Swords Park — with its paved trail, small picnic shelter, benches, restrooms and history exhibits near Yellowstone Kelly's grave — has become popular with runners, cyclists, dog walkers and families. The views of Billings, the South Hills and Beartooth Mountains are spectacular. People of all ages and abilities visit for exercise, scenery and conversation.
The Rims are one of the city's premier natural attractions; it's important to showcase those sandstone cliffs to promote the active, outdoor lifestyle that keeps many residents here and attracts newcomers to settle here for work and family life.
The Yellowstone River is Billings' other natural wonder. But our city hasn't invested in showcasing the free flowing river as it should.
The place to start is Coulson Park, a 50-acre strip of river frontage south of Interstate 90. It is the city park most visible to motorists. It sits at Billings' busiest gateway, but doesn't do our city justice. Passersby probably don't even recognize it as a park. If they notice it at all, they see overgrown grass and unpaved driveways.
The Jim Dutcher Trail runs the length of Coulson Park, making the park a central link in the riverside trail that starts in the Heights near Medicine Crow Middle School and now ends at Mystic Park near the city water plant. Coulson Park should be both a destination for bicyclists and a safe, attractive stop on their route. The Coulson Park master plan should guide Billings to that goal.
The master plan must be pragmatic, recognizing that only a limited amount of grant money specific to Coulson is available for development — unless and until the city changes its policy and provides significant funds for park development.
The city parks department and the landscape architecture firm working on the Coulson Park master plan are commended for the extensive community outreach conducted so far and the additional ongoing opportunities for Billings people to say what they want at their park.
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At a Park Board presentation Wednesday, architects from DHM Design outlined development options based on community input. Park Department Director Mike Whitaker said the options will be refined into a draft proposal over the next month, brought back to the Park Board and then presented at a City Council work session. Whitaker hopes that the council will adopt a master plan by year's end, so work that grants will cover can start in spring 2020.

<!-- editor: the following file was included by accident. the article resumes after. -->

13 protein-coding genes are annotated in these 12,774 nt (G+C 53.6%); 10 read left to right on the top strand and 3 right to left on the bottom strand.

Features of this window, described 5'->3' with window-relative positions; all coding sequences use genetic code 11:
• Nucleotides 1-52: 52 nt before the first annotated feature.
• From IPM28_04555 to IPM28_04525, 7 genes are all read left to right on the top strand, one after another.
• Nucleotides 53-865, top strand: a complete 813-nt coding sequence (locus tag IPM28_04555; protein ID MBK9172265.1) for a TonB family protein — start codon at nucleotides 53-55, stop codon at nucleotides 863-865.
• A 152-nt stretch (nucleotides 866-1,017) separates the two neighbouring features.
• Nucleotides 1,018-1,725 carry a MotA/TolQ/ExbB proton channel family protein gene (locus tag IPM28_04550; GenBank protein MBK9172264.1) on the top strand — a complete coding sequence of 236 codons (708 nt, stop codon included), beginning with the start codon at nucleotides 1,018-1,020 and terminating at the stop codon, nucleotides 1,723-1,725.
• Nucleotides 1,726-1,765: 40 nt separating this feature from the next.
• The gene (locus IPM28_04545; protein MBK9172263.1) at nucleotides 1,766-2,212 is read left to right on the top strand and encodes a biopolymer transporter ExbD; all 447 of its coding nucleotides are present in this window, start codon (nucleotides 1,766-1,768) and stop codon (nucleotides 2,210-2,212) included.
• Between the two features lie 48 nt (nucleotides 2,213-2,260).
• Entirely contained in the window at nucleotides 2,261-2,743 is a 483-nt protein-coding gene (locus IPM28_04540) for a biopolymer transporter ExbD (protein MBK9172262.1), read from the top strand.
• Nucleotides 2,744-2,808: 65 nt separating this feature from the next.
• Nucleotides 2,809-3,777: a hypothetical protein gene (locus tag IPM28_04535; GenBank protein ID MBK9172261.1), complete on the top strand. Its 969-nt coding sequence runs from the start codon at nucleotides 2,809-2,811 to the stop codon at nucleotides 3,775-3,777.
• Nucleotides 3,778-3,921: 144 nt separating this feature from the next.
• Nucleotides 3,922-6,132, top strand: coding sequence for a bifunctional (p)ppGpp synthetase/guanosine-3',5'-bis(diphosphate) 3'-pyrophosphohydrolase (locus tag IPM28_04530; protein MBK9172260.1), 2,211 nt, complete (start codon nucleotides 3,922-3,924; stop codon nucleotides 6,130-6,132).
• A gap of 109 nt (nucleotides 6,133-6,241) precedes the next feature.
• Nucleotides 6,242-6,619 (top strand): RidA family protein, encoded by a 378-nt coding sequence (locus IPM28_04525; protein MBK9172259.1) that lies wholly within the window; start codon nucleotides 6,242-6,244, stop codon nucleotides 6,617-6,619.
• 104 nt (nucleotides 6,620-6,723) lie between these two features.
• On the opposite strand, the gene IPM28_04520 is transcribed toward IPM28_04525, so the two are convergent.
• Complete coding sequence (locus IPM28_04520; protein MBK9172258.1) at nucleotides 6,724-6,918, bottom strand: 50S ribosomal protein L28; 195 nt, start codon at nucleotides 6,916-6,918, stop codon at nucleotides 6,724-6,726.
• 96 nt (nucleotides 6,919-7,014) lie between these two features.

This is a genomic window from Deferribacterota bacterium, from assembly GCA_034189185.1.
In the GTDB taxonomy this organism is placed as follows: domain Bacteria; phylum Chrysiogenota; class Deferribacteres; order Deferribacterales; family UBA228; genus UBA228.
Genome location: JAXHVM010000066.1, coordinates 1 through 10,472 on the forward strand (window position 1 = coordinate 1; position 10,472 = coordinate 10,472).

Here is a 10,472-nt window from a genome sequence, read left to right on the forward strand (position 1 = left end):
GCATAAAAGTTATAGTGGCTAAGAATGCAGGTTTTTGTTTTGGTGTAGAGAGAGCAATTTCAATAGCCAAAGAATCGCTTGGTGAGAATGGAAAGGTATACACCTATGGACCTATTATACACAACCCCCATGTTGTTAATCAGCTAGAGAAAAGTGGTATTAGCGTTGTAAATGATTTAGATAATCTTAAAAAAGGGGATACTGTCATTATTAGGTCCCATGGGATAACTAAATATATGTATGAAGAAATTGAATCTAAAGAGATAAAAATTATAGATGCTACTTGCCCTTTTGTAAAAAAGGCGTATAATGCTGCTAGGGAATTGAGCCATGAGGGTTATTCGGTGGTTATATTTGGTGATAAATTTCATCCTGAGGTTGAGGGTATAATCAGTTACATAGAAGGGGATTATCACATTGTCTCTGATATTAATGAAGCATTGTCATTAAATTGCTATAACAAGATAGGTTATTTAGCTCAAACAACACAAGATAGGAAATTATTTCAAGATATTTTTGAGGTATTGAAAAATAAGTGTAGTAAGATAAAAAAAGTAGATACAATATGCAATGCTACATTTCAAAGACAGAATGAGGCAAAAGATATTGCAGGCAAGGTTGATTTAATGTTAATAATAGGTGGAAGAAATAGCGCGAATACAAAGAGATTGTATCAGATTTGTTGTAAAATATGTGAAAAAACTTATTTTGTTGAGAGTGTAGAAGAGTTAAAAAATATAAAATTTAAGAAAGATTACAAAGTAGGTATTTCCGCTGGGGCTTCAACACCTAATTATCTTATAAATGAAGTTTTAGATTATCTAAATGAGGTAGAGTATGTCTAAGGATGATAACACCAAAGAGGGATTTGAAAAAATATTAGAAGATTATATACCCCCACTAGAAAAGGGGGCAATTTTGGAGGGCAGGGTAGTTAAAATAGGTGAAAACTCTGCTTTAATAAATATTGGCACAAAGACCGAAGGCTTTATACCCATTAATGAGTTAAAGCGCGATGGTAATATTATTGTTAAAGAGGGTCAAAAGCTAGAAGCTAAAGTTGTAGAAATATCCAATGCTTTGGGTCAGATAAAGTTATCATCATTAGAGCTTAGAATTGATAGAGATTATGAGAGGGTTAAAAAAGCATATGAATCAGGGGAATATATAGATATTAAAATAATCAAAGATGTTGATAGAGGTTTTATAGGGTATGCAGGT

As the architects, the volunteer Park Board members and the City Council sketch out a future for this unique park we recommend that they:
- Focus on making Coulson an attractive gateway feature for Billings, to showcase the riverfront and let travelers know that our working, industrial city values outdoor activities and public lands.
- Emphasize access for trail users and boaters.
- Make the existing trail and any new walking trails accessible to persons with disabilities.
- Make a plan for developing the park in phases.
- Consider how the park development will interface with future use of the Corette plant property on the upstream side of the park.
- Ensure that park plan fits with development of new trail connections budgeted in the city's five-year Capital Improvement Plan, including a trail connection between Coulson Park and downtown, and a possible connection from Coulson to Lockwood and Four Dances Natural Area atop Sacrifice Cliff.
- Include safety and speed control on Charlene Street, the only motor vehicle route to the park.
- Incorporate the history of Coulson, the riverside community that moved to become Billings when the railroad came in during the 1880s.
- Don't plan to build large structures in this park, which is largely in the flood plain.
- Put a priority on safety for the public.
Recognizing the tremendous value of trails and attractive gateways, Big Sky Economic Development is working with the city on Coulson Park. The master plan is funded by Big Sky Economic Development and compensation from ExxonMobil for the Yellowstone River oil spill several years ago. The economic development agency is working to raise $250,000 to match a $250,000 grant for park development. An additional $110,000 is available for this park's development. None of these funds came from city taxes.
The money is limited so it must be spent carefully. To do nothing with Coulson Park would waste this money and a golden opportunity to transform a wild and weedy riverbank into a safer, welcoming Park.
We look forward to the day when Billings folks can be proud of Coulson Park and visitors will see this city values the industries along the river as well as its citizens' quality of life.
Be part of the Coulson Park planning. Go to coulsonpark.com to comment on what you want or don't want in your city park.